There is an Arabic proverb that says February’s slamming, beating, and thunder will bring summer’s sweet smell. Outside the wind howls while rain mixed with sleet splatters against the small house in the small Bethlehem village of Al Masara. Despite the previous day’s sun, the February khabat (slammer) is upon us. Although thunderous and uncertain weather looms outside, Umm Mohammad’s (mother of Mohammad) coffee and conversation warms whoever is sitting next to her.
On February 4, Russia and China vetoed a UN Security Council Resolution that condemned the Syrian government’s use of force against its people and called for President Assad to step down. Following the veto, Hillary Clinton voiced critical reprimand against Russia and China, vowing “to expose those who are still funding the regime and sending it weapons to be used against defenseless Syrians, including women and children.”
Throughout the Arab Spring, the United States has tried to appear as the champion of human rights and democracy in the Middle East, not only voicing support for the various uprisings, but also providing military support for the people seeking their liberation from the tyrannical regimes. The Libya, Yemen, Syria, and Egypt revolutions have all received some kind of support from the US.
“What about Palestine? Does the US care for the people in Gaza? No, they are all liars, they do not care!” Umm Mohammad’s words echo the chorus of Palestinian voices working for freedom that have been ignored by the international community.
Throughout the Arab Spring, Palestinians have tried to gain their freedom, not through revolution and violence, but through diplomatic processes at the United Nations. Despite their nonviolent actions, they have been vetoed and punished for their efforts.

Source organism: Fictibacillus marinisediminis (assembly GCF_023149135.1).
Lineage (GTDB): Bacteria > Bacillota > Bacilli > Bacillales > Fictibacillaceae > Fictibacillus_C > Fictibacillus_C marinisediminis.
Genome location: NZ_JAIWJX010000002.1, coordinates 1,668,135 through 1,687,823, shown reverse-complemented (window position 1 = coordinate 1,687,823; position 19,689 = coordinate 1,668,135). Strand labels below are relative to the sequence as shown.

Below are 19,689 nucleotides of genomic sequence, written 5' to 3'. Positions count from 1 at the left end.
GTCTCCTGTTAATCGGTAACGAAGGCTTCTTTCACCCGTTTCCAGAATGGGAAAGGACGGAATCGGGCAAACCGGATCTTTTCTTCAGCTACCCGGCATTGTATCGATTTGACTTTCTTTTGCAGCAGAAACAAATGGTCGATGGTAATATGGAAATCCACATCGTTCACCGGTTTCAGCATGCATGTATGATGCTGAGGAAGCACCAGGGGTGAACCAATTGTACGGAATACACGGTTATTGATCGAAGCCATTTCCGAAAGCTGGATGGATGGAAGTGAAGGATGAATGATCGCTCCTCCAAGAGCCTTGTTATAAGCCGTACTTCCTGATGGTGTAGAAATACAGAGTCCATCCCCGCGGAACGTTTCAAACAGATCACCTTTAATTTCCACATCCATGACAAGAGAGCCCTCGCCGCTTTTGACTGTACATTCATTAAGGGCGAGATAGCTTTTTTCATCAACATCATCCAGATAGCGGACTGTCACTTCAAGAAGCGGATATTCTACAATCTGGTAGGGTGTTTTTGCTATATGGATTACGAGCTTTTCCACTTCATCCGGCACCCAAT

One year ago the Palestinian Liberation Organization drafted a UN Resolution calling for the condemnation of Israeli Settlements that are in violation of international law. Despite the Arab countries bringing forth the resolution at the Security Council with the support of an additional 130 UN states, and that the resolution was drafted based on President Obama’s statements against settlements, the United States vetoed the resolution.
Then in September the PLO went to the United Nations to declare statehood through the UN Security Council. President Obama critiqued, “Peace will not come through statements and resolutions at the UN – if it were that easy, it would have been accomplished by now.” Although the resolution was never voted on, the mere approach to the UN brought reprimand from the United States and resulted in USAID freezing $200 million in aid, which could eventually result in 250 Palestinians losing their jobs.
Following Palestine’s acceptance as a country at UNESCO, Ileana Ros-Lehtinen who chairs the House of Foreign Affair Committee, responded by saying, “Today’s reckless action by UNESCO is anti-Israel and anti-peace. It rewards the Palestinian leadership’s dangerous scheme to bypass negotiations with Israel and seek recognition of a self-declared ‘Palestinian state,’ and takes us further from peace in the Middle East.” Not only did the US ridicule the action of UNESCO, they later cut funding to UNESCO programming.
As another regime receives condemnation from the international community, for Palestinians like Umm Mohammad it feels like just another February khabat against the Palestinian people, leaving them cold and dreary, with little hope of sweet smelling summer.